12.          On July 29, 1999, the IACHR received a petition from Mr. Ayala Bogado.  On June 23, 2000, in accordance with Article 34 of its Regulations then in force, the IACHR sent the pertinent portions of the original petition to the State and gave it 90 days to present its comments, pursuant to Article 37 of said Regulations. On October 17, 2000, the State of Paraguay sent to the Commission the record of the court proceedings in the case “Ubaldo Scavone concerning contempt of court in this capital”, without specifically addressing the terms of the petition.  On November 8, 2000, the Commission transmitted the pertinent portions of the State’s reply to the petitioner, and said to him that he had 30 days in which to advance the observations he deemed appropriate.  The Commission received the petitioner’s reply on December 11, 2000.


13.          The pertinent portions of the additional information presented by the petitioner were forwarded to the State on January 31, 2001.  On March 5 of that year, the State of Paraguay requested the IACHR for an extension of the deadline to present its observations.  On March 8, the Commission granted the State of Paraguay an extension of 30 days.  The State submitted its reply on April 12, inside the deadline of the extension granted, and the pertinent portions thereof were transmitted to the petitioner on April 16.


14.          Subsequently, on August 29, the Commission received a communication from the State of Paraguay, which informed that the Minister of Industry and Trade had reported on August 21 that Mr. Rubén Ayala Bogado had been reinstated in the Ministry, that the recent budget increase presented by said Ministry contained the amount corresponding to wages and bonuses from January 1996 to January 1998, which sum included the public servant in question, and, finally, that the petitioner engages in activities as Secretary General of the Union of Public Employees of the Ministry of Industry and Trade.  In light of the information received, on September 4, 2001, the Inter-American Commission asked the petitioner to present his comments within 15 days.  Those comments were received on September 17, and it transpires from them that Mr. Ayala Bogado has indeed been reinstated in his work duties at the Ministry and that he has resumed his union activities.




15.          Article 47(b) of the American Convention provides that:


The Commission shall consider inadmissible any petition or communication submitted under Articles 44 or 45 if:



b. the petition or communication does not state facts that tend to establish a violation of the rights guaranteed by this Convention; […]


16.          The Commission finds that in accordance with Article 47(b) of the Convention, and based on information received from both parties, the acts that gave rise the original petition, as well as the later developments that occurred, do not tend to establish a violation of the rights guaranteed by this Convention.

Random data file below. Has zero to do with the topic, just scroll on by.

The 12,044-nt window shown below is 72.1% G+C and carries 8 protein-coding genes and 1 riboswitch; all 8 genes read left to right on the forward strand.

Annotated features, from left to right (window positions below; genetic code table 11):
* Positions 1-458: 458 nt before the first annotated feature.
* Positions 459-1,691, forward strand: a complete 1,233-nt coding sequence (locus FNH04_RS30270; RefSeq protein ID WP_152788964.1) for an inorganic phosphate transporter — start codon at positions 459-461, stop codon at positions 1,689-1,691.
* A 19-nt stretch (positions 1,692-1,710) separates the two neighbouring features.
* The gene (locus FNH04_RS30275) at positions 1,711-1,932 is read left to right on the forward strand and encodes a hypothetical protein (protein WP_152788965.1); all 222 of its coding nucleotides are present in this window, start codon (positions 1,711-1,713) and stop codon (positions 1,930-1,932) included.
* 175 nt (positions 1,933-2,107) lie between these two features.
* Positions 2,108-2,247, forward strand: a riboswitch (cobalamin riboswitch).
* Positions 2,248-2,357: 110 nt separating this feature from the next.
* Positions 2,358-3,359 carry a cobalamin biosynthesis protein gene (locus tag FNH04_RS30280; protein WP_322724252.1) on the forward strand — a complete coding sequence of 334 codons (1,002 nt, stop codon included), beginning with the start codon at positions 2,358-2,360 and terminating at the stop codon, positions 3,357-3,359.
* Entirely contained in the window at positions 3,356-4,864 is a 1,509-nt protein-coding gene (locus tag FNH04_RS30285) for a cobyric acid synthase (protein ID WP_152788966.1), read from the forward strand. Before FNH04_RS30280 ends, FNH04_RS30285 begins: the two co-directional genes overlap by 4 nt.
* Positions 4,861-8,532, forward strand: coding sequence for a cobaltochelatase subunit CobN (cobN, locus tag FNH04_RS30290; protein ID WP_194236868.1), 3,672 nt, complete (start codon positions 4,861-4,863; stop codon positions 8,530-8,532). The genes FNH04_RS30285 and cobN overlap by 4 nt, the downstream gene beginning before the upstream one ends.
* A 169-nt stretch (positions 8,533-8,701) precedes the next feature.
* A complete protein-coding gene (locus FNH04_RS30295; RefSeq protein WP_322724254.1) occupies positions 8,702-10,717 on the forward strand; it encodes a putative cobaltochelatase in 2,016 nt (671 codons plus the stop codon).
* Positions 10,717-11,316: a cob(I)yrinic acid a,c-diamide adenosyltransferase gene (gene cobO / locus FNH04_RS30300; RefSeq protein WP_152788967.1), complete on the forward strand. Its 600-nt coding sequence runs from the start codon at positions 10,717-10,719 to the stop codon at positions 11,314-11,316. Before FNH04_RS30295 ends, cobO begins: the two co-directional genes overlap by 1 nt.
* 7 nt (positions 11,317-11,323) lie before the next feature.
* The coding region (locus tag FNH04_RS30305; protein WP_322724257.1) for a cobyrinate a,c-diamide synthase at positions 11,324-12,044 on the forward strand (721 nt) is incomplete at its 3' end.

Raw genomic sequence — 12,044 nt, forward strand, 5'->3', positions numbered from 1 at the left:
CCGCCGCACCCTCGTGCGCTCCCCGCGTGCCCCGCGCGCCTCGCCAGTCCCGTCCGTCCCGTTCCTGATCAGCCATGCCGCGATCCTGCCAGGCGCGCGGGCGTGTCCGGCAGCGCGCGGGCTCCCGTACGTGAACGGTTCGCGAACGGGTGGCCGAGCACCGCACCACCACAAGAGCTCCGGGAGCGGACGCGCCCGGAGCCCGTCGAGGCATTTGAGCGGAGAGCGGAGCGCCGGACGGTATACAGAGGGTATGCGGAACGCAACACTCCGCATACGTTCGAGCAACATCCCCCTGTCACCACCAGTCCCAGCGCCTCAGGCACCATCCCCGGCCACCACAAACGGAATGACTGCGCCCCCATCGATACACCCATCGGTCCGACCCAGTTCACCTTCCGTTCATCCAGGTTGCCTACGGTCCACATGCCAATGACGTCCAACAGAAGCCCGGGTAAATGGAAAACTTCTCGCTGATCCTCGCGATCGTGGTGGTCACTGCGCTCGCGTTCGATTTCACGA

17.          In the instant petition, based on the information received from the State and confirmed by the petitioner, it is clear that after the petitioner lodged the petition, the alleged violations of the rights to a fair trial (Article 8) and to judicial protection (Article 25) recognized in the Convention, and of the trade union rights (Article 8 of the Protocol) caused by his dismissal from public duties, ceased to exist with the reinstatement in the Ministry of Industry and Trade of Mr. Ayala Bogado, the pledge from the Government to pay the wages he ceased to received when he was dismissed, and his free pursuit of union activities.  Accordingly, since the facts or situations alleged by the petitioner do not currently exist, the Commission concludes that the facts stated in the petition do not tend to establish violations of the rights protected by the American Convention.


Based on the above factual and legal considerations,  






1.          To declare the instant case inadmissible in accordance with Article 47(b) of the American Convention on Human Rights.


2.          To advise the State and the petitioner of this decision.


3.          To make public this decision and include it in the Annual Report of the IACHR to the General Assembly of the OAS.


Done and signed at the headquarters of the Inter-American Commission on Human Rights, in Washington, D.C., on this the 27th day of February 2002.  (Signed): Juan Méndez, President; Marta Altolaguirre, First Vice President; José Zalaquett, Second Vice President; Commission members: Robert K. Goldman, Julio Prado Vallejo, and Clare K. Roberts.

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[1] The accusation was filed with the First Government Accounting Office of the Inspector-General’s Office and with the Bicameral Commission for the Investigation of Illicit Acts, a body under the supervision of the legislative branch.